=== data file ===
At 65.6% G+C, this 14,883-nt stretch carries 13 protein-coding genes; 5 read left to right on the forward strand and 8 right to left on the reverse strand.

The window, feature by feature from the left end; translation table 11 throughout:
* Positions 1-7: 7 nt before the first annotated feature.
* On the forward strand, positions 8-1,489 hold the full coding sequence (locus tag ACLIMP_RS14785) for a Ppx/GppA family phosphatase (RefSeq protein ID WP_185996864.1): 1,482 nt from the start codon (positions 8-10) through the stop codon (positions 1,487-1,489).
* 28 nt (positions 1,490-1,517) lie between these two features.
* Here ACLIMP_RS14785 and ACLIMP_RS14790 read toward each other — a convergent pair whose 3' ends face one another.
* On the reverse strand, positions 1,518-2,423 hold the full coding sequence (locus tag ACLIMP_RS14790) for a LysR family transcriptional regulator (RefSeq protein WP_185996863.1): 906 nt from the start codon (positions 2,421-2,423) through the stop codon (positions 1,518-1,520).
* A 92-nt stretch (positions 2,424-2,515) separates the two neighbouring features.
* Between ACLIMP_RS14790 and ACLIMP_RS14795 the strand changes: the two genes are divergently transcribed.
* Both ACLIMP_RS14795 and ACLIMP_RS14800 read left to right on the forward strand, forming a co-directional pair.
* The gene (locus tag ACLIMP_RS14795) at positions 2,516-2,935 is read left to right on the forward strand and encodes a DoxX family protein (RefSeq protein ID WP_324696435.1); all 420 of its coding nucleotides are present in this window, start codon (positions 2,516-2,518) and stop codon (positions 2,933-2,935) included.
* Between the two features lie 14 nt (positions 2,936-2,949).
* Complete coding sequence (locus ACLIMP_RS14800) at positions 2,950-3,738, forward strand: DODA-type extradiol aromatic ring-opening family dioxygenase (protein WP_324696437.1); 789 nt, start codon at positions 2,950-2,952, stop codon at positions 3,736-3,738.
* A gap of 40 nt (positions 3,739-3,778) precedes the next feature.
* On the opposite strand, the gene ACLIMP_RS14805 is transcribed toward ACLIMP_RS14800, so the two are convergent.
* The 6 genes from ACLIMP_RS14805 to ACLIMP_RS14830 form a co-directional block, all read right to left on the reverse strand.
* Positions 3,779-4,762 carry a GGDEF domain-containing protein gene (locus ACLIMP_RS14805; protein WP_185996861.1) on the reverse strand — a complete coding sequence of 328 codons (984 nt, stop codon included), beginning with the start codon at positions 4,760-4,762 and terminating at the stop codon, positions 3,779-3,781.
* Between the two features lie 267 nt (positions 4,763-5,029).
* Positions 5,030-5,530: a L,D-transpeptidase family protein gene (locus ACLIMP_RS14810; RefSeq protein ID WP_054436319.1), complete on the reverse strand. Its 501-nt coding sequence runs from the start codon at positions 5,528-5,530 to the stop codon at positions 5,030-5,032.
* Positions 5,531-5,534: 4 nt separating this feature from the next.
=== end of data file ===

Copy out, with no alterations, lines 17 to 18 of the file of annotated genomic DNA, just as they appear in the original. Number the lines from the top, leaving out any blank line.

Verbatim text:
* Positions 3,779-4,762 carry a GGDEF domain-containing protein gene (locus ACLIMP_RS14805; protein WP_185996861.1) on the reverse strand — a complete coding sequence of 328 codons (984 nt, stop codon included), beginning with the start codon at positions 4,760-4,762 and terminating at the stop codon, positions 3,779-3,781.
* Between the two features lie 267 nt (positions 4,763-5,029).